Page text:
Abdul Salam, Regional Director GCC for Limitless in Saudi Arabia, said the kingdom needs the many development projects that are underway or have been announced: ‘Saudi Arabia has great potential. People are looking to buy, but the question is what are they looking for.’

As well as its Al Wasl development just outside Riyadh, Limitless plans more developments in the country. The next will be a waterfront project, says Salam. ‘We have a long-term commitment to Saudi Arabia and are being selective about location.’

With so much planned activity, Saudi Arabia is likely to suffer some of the same problems Dubai and Abu Dhabi have faced – so many real estate projects that it becomes difficult to find enough people to build them. And as more projects are announced, and confidence rises, so will prices, making it important that low income families are not left behind.

But with revenues predicted to hit $13.5bn a week from oil alone if the price hits $200 a barrel, the money is there to invest in the country’s infrastructure.

Add to that the low ownership levels in the country, the young population (around 70% under 30 years old) and a growing desire to own, and it is easy to see that for real estate developers, the boom is going to be huge.

Wadi Hanifa developments
  • Ajmakan (roughly translated, it means wonderful place) is a mixed use development some 1.84 million square metres in size that is being developed by different companies. For its part, The Land is building 11 palaces, 500 villas of differing sizes, apartments, a shopping centre, schools, a 97-room boutique hotel and offices. The ‘anchor’ of the project will be Wadi Hanifa. With work expected to start in October, it will house about 12,000 people once completed.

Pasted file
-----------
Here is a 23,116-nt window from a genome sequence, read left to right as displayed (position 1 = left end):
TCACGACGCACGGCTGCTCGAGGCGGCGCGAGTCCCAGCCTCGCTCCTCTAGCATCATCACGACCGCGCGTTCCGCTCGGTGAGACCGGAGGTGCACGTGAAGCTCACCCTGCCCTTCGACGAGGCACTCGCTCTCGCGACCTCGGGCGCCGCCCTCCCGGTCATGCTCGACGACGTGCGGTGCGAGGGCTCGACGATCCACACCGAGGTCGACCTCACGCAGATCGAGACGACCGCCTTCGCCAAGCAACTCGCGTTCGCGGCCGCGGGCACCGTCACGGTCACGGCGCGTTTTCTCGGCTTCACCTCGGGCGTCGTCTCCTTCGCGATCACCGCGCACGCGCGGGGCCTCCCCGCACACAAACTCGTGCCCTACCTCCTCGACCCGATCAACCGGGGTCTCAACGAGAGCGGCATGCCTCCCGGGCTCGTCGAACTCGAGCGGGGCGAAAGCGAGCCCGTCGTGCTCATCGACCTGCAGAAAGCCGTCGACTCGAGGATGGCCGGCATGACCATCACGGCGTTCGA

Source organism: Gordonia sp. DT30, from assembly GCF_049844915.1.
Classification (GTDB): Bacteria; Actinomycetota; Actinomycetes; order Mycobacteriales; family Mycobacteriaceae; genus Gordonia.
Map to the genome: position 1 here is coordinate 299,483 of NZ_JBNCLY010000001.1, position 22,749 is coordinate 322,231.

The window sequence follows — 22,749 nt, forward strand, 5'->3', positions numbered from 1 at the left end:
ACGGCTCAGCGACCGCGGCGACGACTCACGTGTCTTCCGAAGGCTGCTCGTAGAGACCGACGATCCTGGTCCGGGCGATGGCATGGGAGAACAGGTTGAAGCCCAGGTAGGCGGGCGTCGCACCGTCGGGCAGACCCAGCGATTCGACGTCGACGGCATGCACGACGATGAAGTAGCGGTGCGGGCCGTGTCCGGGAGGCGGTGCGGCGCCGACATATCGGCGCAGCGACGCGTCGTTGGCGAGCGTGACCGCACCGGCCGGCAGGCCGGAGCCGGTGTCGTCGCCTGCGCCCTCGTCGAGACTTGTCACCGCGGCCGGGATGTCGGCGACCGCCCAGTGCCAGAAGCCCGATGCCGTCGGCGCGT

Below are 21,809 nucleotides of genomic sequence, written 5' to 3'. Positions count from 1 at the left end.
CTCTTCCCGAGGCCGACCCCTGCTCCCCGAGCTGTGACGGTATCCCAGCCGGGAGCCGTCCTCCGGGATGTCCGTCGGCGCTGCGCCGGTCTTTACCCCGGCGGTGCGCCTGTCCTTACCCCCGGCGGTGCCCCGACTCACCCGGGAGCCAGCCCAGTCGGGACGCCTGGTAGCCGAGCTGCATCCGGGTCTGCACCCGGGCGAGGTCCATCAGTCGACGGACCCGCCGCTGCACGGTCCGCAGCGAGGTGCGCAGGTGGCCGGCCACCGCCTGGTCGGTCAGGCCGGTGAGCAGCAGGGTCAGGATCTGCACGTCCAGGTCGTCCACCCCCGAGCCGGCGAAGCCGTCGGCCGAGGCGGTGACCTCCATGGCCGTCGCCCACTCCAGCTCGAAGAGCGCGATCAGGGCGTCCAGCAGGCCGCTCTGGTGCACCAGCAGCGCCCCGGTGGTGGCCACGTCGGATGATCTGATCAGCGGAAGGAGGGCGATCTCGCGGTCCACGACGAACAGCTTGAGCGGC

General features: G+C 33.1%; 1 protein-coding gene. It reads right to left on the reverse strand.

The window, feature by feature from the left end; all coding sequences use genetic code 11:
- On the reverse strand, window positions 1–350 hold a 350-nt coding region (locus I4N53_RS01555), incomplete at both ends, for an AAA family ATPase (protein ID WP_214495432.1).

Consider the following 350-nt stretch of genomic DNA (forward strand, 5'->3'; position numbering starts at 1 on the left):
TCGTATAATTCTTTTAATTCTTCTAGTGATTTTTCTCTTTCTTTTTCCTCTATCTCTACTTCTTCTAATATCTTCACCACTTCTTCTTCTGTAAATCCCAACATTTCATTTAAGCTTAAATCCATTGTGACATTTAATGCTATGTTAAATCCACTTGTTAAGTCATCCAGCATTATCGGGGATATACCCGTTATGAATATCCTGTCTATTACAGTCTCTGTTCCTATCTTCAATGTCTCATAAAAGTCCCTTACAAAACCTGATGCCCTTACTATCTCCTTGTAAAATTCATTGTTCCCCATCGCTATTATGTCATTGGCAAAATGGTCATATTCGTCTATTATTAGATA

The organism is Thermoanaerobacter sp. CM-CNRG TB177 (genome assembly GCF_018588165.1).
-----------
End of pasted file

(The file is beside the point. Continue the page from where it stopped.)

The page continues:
• Another area of Ajmakan is being jointly developed by Tameer Holding, AlShuala Holding and AlArd Real Estate Development. Across 1.75 million square metres, it includes a shopping centre, hotels and houses. The first phase is scheduled to be completed in 2010.
  • Limitless is building Al Wasl, a 14 million square metre, SR45bn development that will house around 200,000 people. Split over five phases, each phase will take two years to complete. Each phase will include the facilities residents need. It will include universities and schools, a large shopping mall, offices and 55,000 different types of residential unit.
  • Dar Al-Arkan’s Shams ArRiyadh is a five million square metre area. It will include 3,189 villas, five hyper malls, six shopping centres, commercial space and 13 schools. Forty-two percent of the development is residential, 9% is commercial with the rest for other activities or left untouched. Like Ajmakan, the Wadi Hanifa runs through its valley.

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Monday, July 14- 2008 @ 10:35 UAE local time (GMT+4) Replication or redistribution in whole or in part is expressly prohibited without the prior written consent of Mediaquest FZ LLC.